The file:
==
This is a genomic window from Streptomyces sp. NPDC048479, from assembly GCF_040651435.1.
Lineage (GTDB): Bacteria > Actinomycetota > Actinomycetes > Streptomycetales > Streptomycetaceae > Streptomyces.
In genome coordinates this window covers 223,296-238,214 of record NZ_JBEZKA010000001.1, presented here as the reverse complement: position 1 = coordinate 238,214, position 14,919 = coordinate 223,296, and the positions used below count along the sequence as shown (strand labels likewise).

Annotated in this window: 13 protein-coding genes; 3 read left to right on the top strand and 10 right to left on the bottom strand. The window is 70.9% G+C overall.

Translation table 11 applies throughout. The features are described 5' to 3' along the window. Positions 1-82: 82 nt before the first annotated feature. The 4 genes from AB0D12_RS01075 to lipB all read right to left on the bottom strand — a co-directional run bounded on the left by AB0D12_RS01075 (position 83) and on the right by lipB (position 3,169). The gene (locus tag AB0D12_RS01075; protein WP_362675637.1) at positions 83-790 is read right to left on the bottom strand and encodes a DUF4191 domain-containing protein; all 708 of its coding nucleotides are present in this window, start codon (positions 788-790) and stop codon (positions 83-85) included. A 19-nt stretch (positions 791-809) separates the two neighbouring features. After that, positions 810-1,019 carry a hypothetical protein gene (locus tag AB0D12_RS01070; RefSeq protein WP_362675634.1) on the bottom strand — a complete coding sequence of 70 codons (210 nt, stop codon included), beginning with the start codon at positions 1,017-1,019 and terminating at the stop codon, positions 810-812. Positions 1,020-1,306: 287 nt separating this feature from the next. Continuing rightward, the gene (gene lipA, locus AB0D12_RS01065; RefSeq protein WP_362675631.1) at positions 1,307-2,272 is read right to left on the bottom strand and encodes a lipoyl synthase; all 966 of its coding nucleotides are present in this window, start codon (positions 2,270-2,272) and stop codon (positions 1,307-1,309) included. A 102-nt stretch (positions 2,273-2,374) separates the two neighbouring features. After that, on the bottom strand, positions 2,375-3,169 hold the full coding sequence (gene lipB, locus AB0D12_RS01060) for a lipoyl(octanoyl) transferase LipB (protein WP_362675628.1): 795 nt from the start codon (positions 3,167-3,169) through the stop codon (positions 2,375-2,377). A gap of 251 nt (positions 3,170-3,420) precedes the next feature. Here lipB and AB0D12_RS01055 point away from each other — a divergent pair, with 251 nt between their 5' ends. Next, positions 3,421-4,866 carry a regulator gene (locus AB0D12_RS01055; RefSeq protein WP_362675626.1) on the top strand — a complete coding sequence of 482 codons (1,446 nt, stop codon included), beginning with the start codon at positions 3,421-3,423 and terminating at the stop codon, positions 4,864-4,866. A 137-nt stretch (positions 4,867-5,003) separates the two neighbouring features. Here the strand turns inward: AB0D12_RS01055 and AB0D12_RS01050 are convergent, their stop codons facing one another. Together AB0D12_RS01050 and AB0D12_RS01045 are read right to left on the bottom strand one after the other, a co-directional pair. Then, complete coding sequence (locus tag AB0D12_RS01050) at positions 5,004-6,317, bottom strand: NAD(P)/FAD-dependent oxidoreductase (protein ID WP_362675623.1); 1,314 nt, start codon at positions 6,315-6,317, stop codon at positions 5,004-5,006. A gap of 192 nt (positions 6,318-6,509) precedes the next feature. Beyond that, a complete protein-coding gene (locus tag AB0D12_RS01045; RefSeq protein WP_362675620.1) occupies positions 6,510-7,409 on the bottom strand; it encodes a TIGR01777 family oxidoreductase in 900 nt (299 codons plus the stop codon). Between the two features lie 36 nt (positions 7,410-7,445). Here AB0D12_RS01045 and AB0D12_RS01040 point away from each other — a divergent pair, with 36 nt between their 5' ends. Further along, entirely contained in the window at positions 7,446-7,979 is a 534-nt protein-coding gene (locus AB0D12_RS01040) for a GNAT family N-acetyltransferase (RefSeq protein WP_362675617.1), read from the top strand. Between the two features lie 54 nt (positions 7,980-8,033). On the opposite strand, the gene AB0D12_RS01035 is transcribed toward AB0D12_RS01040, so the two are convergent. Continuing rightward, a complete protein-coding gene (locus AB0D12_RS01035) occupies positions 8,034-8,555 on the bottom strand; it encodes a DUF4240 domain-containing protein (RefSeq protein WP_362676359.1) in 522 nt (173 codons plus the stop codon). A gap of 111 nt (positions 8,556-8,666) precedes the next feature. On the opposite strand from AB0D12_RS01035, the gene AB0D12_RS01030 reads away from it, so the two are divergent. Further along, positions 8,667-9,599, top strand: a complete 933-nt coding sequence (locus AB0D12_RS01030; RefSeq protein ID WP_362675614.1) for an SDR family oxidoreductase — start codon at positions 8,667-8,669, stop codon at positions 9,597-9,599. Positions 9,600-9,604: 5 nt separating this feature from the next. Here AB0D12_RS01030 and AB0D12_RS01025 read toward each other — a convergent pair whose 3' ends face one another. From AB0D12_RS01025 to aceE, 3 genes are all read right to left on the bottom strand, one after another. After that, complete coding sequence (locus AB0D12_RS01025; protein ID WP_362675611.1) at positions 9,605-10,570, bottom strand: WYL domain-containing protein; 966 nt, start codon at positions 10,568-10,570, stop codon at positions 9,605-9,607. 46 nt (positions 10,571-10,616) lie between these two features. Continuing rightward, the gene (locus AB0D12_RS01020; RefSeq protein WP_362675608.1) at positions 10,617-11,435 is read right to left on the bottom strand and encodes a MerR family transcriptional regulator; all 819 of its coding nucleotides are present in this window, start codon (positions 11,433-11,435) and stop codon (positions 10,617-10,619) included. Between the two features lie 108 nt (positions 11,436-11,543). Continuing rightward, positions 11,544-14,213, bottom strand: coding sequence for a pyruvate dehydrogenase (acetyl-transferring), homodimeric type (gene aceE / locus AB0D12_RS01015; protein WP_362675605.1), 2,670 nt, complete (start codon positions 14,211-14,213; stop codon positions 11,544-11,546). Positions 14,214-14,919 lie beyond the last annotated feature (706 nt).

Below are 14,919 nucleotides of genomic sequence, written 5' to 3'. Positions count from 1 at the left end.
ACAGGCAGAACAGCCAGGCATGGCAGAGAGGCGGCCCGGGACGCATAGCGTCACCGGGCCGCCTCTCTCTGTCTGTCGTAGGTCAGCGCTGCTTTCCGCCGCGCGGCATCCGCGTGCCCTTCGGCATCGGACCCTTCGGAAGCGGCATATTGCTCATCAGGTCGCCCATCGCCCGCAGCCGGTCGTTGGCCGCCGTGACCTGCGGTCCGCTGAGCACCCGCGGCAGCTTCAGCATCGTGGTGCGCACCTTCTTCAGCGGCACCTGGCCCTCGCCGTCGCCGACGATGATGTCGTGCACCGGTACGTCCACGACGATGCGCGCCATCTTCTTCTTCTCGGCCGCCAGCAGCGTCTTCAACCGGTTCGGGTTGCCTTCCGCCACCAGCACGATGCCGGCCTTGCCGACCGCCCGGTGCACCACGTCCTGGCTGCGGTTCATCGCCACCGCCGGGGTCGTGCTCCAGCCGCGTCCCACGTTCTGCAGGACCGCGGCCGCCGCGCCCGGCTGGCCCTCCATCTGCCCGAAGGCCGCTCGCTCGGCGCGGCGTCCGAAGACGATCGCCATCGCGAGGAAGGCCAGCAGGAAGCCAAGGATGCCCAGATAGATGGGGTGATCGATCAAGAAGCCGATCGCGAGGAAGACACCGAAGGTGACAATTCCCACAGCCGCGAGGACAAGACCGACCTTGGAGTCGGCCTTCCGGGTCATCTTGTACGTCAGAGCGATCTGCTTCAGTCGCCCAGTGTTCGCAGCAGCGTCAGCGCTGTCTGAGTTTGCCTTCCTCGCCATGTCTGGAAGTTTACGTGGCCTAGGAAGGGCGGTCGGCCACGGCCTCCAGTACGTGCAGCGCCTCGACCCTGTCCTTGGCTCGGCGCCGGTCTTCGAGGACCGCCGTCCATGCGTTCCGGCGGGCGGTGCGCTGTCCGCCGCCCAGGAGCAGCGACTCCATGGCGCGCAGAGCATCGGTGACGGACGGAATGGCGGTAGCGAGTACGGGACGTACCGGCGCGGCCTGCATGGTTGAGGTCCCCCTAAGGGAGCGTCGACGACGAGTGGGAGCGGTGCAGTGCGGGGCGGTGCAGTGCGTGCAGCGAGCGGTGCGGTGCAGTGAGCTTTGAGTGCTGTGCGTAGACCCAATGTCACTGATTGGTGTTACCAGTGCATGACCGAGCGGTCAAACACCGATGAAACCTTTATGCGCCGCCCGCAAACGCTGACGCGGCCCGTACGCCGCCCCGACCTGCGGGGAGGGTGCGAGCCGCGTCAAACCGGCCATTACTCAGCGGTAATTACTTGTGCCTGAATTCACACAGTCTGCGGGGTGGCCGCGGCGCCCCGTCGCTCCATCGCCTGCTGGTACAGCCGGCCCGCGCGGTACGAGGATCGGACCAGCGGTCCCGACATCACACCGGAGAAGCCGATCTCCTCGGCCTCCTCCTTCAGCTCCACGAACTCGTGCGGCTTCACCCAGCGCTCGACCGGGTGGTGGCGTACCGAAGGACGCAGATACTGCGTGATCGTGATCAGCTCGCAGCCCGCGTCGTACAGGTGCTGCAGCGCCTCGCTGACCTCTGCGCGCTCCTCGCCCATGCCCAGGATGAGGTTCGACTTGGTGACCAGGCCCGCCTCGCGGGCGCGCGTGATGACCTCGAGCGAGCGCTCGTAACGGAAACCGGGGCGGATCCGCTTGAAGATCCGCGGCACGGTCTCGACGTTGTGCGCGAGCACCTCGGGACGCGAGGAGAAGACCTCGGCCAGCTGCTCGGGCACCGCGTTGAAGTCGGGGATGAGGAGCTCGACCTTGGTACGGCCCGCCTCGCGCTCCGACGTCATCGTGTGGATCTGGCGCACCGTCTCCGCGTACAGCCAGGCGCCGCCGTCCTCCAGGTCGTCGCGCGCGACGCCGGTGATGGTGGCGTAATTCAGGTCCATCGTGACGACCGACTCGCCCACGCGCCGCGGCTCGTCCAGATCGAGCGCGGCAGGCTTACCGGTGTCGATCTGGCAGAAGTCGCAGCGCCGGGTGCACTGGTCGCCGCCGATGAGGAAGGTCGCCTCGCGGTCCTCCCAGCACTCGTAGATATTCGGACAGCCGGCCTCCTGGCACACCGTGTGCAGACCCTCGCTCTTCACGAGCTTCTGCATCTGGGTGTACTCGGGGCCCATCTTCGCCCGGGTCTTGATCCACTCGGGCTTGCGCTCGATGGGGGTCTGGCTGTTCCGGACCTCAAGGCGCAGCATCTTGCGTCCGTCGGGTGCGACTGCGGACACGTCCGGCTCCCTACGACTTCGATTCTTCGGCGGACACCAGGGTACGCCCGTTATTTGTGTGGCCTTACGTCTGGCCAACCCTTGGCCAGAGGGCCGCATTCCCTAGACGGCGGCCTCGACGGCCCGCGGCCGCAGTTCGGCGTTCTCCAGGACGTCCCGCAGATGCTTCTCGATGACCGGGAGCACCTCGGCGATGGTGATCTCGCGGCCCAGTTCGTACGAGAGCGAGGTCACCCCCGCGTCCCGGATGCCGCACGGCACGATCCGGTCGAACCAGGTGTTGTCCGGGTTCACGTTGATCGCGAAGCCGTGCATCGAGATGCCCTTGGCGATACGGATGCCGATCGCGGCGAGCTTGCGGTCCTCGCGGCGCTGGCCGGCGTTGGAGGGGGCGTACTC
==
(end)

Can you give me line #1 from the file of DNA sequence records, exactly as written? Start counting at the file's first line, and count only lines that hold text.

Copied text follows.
This is a genomic window from Streptomyces sp. NPDC048479, from assembly GCF_040651435.1.